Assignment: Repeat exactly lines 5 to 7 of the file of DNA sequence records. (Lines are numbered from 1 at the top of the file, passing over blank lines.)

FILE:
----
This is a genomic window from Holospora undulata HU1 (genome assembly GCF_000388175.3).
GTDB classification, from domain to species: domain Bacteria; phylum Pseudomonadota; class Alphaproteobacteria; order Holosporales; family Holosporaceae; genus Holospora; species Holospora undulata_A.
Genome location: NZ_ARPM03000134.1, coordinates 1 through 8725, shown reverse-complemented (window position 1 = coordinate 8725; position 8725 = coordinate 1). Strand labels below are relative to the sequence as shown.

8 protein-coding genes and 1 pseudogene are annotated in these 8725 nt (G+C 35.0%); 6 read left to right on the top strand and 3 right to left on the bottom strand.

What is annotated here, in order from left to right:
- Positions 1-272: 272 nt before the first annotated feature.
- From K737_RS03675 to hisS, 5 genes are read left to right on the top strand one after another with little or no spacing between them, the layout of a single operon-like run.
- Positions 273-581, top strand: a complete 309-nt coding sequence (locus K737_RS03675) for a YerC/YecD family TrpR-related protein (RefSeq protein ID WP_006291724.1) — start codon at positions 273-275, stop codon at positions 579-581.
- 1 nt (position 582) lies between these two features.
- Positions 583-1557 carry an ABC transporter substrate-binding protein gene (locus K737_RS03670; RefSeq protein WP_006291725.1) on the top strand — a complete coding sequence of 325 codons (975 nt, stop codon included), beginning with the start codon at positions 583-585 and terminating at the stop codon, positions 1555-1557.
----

What is annotated here, in order from left to right:
- Positions 1-272: 272 nt before the first annotated feature.
- From K737_RS03675 to hisS, 5 genes are read left to right on the top strand one after another with little or no spacing between them, the layout of a single operon-like run.